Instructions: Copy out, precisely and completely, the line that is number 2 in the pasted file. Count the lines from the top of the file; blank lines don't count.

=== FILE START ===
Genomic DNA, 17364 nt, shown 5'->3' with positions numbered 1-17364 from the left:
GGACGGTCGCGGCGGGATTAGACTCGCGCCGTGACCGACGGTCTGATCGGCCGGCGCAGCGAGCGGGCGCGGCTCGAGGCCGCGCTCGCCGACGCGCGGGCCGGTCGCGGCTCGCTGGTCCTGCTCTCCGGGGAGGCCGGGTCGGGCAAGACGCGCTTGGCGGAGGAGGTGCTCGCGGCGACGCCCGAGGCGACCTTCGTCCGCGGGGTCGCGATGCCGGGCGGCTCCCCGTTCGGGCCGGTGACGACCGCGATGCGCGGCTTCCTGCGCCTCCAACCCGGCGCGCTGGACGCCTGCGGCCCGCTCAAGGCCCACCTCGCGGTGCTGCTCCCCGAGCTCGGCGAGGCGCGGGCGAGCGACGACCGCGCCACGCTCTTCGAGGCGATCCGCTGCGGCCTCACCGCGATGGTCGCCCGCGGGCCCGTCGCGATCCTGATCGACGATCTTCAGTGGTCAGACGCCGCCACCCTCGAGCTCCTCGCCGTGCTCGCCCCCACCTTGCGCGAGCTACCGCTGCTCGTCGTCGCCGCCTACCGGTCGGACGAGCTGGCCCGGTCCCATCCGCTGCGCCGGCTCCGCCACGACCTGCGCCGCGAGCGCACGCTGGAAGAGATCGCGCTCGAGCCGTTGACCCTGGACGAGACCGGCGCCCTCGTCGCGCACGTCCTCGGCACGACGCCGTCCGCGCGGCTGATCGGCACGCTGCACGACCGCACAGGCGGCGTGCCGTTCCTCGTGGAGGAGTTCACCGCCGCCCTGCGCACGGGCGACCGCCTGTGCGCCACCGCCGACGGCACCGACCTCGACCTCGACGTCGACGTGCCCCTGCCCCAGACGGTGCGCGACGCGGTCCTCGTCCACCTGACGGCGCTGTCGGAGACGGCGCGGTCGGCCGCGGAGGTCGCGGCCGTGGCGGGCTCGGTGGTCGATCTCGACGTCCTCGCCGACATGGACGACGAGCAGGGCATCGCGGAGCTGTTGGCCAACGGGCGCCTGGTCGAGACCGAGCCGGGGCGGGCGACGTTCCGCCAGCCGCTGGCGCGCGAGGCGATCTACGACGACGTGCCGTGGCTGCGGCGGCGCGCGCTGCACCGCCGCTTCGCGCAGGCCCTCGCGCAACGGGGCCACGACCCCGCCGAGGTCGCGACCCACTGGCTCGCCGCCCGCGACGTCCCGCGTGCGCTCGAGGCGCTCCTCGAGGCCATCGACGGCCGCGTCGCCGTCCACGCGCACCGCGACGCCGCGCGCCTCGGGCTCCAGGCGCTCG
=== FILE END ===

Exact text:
GGACGGTCGCGGCGGGATTAGACTCGCGCCGTGACCGACGGTCTGATCGGCCGGCGCAGCGAGCGGGCGCGGCTCGAGGCCGCGCTCGCCGACGCGCGGGCCGGTCGCGGCTCGCTGGTCCTGCTCTCCGGGGAGGCCGGGTCGGGCAAGACGCGCTTGGCGGAGGAGGTGCTCGCGGCGACGCCCGAGGCGACCTTCGTCCGCGGGGTCGCGATGCCGGGCGGCTCCCCGTTCGGGCCGGTGACGACCGCGATGCGCGGCTTCCTGCGCCTCCAACCCGGCGCGCTGGACGCCTGCGGCCCGCTCAAGGCCCACCTCGCGGTGCTGCTCCCCGAGCTCGGCGAGGCGCGGGCGAGCGACGACCGCGCCACGCTCTTCGAGGCGATCCGCTGCGGCCTCACCGCGATGGTCGCCCGCGGGCCCGTCGCGATCCTGATCGACGATCTTCAGTGGTCAGACGCCGCCACCCTCGAGCTCCTCGCCGTGCTCGCCCCCACCTTGCGCGAGCTACCGCTGCTCGTCGTCGCCGCCTACCGGTCGGACGAGCTGGCCCGGTCCCATCCGCTGCGCCGGCTCCGCCACGACCTGCGCCGCGAGCGCACGCTGGAAGAGATCGCGCTCGAGCCGTTGACCCTGGACGAGACCGGCGCCCTCGTCGCGCACGTCCTCGGCACGACGCCGTCCGCGCGGCTGATCGGCACGCTGCACGACCGCACAGGCGGCGTGCCGTTCCTCGTGGAGGAGTTCACCGCCGCCCTGCGCACGGGCGACCGCCTGTGCGCCACCGCCGACGGCACCGACCTCGACCTCGACGTCGACGTGCCCCTGCCCCAGACGGTGCGCGACGCGGTCCTCGTCCACCTGACGGCGCTGTCGGAGACGGCGCGGTCGGCCGCGGAGGTCGCGGCCGTGGCGGGCTCGGTGGTCGATCTCGACGTCCTCGCCGACATGGACGACGAGCAGGGCATCGCGGAGCTGTTGGCCAACGGGCGCCTGGTCGAGACCGAGCCGGGGCGGGCGACGTTCCGCCAGCCGCTGGCGCGCGAGGCGATCTACGACGACGTGCCGTGGCTGCGGCGGCGCGCGCTGCACCGCCGCTTCGCGCAGGCCCTCGCGCAACGGGGCCACGACCCCGCCGAGGTCGCGACCCACTGGCTCGCCGCCCGCGACGTCCCGCGTGCGCTCGAGGCGCTCCTCGAGGCCATCGACGGCCGCGTCGCCGTCCACGCGCACCGCGACGCCGCGCGCCTCGGGCTCCAGGCGCTCG